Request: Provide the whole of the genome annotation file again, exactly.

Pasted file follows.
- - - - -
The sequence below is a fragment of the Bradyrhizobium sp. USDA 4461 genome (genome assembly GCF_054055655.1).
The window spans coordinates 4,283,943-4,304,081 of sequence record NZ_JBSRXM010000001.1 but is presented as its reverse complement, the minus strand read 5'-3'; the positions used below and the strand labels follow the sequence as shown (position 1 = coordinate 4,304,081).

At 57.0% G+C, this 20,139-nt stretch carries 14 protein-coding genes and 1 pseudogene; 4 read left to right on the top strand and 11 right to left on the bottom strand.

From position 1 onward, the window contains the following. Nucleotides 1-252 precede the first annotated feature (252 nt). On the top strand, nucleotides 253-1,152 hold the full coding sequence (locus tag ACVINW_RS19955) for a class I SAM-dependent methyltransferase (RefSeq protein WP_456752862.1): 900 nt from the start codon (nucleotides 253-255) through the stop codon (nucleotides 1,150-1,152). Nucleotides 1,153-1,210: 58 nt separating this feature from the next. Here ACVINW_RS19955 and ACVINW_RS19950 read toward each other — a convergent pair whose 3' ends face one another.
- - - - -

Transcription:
The sequence below is a fragment of the Bradyrhizobium sp. USDA 4461 genome (genome assembly GCF_054055655.1).
The window spans coordinates 4,283,943-4,304,081 of sequence record NZ_JBSRXM010000001.1 but is presented as its reverse complement, the minus strand read 5'-3'; the positions used below and the strand labels follow the sequence as shown (position 1 = coordinate 4,304,081).

At 57.0% G+C, this 20,139-nt stretch carries 14 protein-coding genes and 1 pseudogene; 4 read left to right on the top strand and 11 right to left on the bottom strand.

From position 1 onward, the window contains the following. Nucleotides 1-252 precede the first annotated feature (252 nt). On the top strand, nucleotides 253-1,152 hold the full coding sequence (locus tag ACVINW_RS19955) for a class I SAM-dependent methyltransferase (RefSeq protein WP_456752862.1): 900 nt from the start codon (nucleotides 253-255) through the stop codon (nucleotides 1,150-1,152). Nucleotides 1,153-1,210: 58 nt separating this feature from the next. Here ACVINW_RS19955 and ACVINW_RS19950 read toward each other — a convergent pair whose 3' ends face one another.